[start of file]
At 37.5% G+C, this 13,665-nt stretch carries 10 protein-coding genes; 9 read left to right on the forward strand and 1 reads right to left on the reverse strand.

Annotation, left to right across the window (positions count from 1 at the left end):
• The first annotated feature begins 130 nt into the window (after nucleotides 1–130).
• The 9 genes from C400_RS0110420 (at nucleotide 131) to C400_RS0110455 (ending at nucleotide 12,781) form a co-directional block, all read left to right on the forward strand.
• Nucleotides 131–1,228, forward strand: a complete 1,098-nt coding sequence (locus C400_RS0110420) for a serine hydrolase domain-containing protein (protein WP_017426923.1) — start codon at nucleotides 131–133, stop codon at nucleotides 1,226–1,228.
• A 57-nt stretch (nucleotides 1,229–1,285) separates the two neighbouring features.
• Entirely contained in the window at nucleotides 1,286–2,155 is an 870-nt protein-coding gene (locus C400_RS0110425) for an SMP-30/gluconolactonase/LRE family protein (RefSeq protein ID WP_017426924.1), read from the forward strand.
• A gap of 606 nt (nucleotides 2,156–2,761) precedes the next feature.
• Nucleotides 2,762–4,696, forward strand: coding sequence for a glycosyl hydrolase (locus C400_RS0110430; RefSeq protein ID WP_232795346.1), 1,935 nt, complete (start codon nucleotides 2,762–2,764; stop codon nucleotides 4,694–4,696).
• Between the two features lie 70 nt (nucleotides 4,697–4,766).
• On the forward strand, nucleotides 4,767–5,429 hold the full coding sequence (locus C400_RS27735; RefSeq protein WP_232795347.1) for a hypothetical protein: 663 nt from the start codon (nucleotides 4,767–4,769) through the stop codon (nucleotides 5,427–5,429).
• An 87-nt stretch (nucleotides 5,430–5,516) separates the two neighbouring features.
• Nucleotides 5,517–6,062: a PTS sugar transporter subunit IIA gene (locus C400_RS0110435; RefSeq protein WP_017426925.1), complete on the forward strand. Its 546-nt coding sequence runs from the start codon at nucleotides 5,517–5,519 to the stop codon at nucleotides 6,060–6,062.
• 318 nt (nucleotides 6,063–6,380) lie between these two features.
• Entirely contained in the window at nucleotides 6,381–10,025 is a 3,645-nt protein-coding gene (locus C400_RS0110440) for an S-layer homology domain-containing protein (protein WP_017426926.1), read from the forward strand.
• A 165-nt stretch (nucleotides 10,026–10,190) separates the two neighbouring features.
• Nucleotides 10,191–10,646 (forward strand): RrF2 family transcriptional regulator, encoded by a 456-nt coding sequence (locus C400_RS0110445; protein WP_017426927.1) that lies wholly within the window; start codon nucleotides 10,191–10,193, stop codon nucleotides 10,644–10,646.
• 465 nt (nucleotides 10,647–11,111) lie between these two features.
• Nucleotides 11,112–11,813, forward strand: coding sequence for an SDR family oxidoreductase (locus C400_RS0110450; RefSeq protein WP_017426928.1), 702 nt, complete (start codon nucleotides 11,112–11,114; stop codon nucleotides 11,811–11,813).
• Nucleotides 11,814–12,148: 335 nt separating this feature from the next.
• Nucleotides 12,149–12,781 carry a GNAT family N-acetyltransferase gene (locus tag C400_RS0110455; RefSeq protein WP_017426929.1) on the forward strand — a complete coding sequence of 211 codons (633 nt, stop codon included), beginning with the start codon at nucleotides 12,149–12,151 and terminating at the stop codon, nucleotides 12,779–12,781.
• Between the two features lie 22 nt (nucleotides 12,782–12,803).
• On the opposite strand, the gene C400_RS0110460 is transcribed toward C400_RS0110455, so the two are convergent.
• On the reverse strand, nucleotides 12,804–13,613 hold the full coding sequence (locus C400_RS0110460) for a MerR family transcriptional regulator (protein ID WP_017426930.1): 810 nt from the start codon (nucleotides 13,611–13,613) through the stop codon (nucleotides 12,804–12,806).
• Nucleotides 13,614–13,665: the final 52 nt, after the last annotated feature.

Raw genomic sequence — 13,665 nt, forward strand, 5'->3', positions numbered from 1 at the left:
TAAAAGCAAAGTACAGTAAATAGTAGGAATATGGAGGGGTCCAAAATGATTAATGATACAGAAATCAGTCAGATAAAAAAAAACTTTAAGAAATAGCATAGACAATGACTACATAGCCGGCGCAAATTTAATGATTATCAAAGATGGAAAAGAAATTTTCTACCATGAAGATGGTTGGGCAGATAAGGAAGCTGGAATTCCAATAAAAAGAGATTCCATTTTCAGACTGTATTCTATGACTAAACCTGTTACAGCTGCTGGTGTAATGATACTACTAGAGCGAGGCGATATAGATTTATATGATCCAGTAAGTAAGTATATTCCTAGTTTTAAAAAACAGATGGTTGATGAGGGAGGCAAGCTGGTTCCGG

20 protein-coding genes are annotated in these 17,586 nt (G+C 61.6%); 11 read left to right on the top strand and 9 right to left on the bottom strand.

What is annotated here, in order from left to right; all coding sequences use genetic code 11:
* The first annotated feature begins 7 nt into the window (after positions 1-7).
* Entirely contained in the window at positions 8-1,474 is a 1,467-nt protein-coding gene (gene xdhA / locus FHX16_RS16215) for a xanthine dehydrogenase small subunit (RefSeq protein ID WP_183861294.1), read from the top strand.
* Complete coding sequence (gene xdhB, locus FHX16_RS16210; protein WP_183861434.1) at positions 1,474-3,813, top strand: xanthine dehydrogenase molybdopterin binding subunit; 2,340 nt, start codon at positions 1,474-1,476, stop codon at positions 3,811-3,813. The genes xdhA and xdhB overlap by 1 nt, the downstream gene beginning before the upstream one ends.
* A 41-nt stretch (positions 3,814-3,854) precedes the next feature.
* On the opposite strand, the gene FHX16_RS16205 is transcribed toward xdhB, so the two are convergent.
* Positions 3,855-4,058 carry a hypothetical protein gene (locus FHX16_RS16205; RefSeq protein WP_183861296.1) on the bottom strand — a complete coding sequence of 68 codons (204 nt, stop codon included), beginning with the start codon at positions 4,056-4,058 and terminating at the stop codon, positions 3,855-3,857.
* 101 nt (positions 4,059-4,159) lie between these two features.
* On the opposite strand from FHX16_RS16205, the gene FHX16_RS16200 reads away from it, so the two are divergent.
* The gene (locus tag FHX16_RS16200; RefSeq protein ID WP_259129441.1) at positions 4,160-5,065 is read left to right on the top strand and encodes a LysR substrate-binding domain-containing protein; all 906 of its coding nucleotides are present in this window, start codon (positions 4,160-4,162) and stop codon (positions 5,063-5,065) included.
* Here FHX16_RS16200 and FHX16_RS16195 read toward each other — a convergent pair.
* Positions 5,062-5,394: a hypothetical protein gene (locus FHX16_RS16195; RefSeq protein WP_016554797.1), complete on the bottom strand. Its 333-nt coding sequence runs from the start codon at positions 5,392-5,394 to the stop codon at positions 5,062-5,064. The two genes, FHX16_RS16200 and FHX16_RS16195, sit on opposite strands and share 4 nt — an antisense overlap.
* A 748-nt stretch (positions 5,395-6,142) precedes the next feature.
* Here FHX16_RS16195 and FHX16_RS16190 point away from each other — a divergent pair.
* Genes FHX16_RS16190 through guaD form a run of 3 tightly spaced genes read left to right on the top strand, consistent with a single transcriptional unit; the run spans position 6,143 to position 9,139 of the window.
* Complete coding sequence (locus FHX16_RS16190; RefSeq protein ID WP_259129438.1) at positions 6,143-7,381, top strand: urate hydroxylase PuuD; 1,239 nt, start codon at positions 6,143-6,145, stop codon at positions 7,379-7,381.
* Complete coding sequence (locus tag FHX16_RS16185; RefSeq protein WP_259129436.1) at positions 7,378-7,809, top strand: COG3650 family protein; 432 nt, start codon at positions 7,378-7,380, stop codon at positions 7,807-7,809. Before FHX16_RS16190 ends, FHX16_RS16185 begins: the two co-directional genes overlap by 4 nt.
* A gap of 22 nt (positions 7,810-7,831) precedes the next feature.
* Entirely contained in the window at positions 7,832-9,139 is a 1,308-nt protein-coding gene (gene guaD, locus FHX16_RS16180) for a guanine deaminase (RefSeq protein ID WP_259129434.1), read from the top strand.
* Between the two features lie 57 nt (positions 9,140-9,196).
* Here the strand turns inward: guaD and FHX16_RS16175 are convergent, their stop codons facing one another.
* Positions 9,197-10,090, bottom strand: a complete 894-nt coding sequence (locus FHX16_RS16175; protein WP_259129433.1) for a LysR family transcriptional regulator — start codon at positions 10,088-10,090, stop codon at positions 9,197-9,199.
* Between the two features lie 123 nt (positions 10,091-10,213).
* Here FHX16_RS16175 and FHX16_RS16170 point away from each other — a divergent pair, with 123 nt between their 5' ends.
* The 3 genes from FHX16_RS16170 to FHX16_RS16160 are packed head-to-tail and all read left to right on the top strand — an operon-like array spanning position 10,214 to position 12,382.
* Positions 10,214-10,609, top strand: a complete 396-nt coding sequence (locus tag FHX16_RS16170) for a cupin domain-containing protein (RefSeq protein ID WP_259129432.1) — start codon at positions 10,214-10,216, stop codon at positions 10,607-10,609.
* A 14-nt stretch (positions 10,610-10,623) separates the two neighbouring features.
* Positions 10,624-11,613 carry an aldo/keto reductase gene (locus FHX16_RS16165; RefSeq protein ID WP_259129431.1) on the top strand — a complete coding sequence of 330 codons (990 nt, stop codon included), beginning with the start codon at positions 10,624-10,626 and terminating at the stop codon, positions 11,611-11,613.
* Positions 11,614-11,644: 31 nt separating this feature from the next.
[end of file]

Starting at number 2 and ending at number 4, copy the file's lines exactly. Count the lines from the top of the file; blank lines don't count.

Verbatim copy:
Annotation, left to right across the window (positions count from 1 at the left end):
• The first annotated feature begins 130 nt into the window (after nucleotides 1–130).
• The 9 genes from C400_RS0110420 (at nucleotide 131) to C400_RS0110455 (ending at nucleotide 12,781) form a co-directional block, all read left to right on the forward strand.